Monday, December 14, 2015

The Klein Legacy: Vestiges of California's Stem Cell Past to be Scrubbed This Week

No doubt exists that Bob Klein left his mark on the $3 billion California stem cell agency. Sometimes he is described as the father of the agency. He was its first chairman and led the drive to win voter approval of the research effort in 2004.

Bob Klein, Elie Dolgin photo
The agency has been under new leadership since 2011. And this Thursday some of the marks left by Klein are going to be erased.

Minor stuff now, but they recall some of the issues that rumbled through the agency in earlier days.

For example, the agency’s rules currently restrict to 12 the number of employees in the chairman’s office out of an agency total now of 55-56. The restriction is almost certainly to be removed on Thursday by the agency’s governing board. A memo by agency general counsel James Harrison said mildly that “disagreements” existed during the Klein regime about staff resources, leading to the limitation.

Those disagreements were actually sufficiently harsh that the stem cell board at one point in 2007 felt compelled to strip six employees from Klein’s office of chair, limiting him to four.

During Klein’s tenure, he also scheduled board meetings with jam-packed agendas that often took two days. The lengthy sessions tested the patience of board members, some of whom fled for the doors in an effort to catch their flights home as the hours wore on. The result was that the supermajority, legally required quorums required to do business were lost.. (See here and here for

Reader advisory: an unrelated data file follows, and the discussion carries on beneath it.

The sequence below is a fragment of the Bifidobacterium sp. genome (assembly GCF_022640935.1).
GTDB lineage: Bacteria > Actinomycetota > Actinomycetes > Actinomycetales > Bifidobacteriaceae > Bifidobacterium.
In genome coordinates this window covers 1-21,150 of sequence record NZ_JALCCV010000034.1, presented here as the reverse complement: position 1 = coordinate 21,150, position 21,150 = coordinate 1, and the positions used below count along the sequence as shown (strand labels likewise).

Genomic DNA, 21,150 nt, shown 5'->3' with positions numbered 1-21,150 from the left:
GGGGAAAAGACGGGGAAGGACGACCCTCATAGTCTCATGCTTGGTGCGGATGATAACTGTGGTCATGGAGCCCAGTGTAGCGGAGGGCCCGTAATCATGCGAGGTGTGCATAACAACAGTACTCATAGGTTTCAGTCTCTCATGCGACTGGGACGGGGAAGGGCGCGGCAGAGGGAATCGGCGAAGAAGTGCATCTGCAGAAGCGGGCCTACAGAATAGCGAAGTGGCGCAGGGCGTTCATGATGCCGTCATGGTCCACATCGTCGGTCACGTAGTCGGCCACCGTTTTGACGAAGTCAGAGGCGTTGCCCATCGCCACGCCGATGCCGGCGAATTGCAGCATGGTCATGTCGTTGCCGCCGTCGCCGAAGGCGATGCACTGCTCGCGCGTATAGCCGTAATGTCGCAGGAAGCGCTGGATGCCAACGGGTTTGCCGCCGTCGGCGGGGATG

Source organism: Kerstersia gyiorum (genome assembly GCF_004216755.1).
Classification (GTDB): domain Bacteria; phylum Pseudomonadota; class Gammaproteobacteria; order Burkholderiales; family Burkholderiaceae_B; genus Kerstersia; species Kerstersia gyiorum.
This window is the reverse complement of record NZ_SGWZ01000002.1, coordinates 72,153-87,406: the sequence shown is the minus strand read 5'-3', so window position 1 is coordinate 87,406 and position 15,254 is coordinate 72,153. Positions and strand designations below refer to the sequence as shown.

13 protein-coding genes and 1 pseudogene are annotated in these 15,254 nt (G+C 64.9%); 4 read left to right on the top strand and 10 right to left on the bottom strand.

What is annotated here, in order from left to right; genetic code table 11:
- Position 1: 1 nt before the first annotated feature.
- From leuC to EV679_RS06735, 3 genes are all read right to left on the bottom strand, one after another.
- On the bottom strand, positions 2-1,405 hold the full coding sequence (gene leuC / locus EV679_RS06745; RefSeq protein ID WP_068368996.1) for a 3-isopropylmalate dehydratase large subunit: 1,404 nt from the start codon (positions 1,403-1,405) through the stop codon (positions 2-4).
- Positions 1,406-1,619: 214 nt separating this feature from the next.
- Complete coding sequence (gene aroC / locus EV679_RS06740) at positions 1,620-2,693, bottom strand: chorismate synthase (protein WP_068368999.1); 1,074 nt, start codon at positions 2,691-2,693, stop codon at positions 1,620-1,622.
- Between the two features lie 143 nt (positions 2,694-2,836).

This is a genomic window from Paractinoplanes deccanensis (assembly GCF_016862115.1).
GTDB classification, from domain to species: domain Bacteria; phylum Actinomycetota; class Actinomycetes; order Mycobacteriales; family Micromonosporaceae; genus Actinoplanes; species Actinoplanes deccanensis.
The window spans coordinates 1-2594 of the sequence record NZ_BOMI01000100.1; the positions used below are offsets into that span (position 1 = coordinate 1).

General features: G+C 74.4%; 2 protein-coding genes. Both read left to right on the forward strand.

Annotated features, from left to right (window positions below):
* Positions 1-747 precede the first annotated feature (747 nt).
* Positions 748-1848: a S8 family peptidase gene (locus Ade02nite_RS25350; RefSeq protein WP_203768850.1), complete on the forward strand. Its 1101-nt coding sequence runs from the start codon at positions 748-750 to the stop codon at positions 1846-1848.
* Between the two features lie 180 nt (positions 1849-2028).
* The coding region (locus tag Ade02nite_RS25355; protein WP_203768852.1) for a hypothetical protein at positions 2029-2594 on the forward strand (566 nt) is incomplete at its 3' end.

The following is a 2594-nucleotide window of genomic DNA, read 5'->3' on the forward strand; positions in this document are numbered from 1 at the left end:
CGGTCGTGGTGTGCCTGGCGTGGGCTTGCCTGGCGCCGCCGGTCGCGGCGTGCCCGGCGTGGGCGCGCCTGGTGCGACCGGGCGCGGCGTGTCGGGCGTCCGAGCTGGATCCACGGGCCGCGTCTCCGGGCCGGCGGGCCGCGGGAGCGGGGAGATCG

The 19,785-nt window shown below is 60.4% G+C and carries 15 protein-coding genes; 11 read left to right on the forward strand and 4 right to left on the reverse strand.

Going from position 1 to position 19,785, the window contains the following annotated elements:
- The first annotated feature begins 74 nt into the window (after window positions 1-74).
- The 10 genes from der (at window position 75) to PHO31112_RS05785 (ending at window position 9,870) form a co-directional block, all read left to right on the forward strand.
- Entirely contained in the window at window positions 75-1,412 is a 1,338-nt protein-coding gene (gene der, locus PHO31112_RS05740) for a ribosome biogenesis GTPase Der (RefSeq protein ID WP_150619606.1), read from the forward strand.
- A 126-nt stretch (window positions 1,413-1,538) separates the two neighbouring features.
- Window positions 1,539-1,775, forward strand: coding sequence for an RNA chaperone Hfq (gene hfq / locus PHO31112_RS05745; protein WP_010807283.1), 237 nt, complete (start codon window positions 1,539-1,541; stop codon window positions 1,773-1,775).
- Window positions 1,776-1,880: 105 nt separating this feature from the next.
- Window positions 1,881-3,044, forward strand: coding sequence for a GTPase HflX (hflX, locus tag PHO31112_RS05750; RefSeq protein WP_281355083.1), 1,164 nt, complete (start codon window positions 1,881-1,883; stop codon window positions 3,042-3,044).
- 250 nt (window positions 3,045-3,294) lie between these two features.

more on quorum problems at the agency.)

To help avoid those unseemly situations, rules allowing telephonic attendance by key members of the board were enacted. Nowadays, the meetings proceed with dispatch, often ending early, much to the satisfaction of board.

So the board on Thursday plans to expand the use of telephonic meetings, which could well be a plus and a minus. The move will increase the number of offsite locations where members of the public and researchers can weigh in remotely with comments during meetings, a feature that has been lightly used. On the other hand, there will be less face-to-face contact between members of the board, something that is an important aid in finding solutions to touchy problems.

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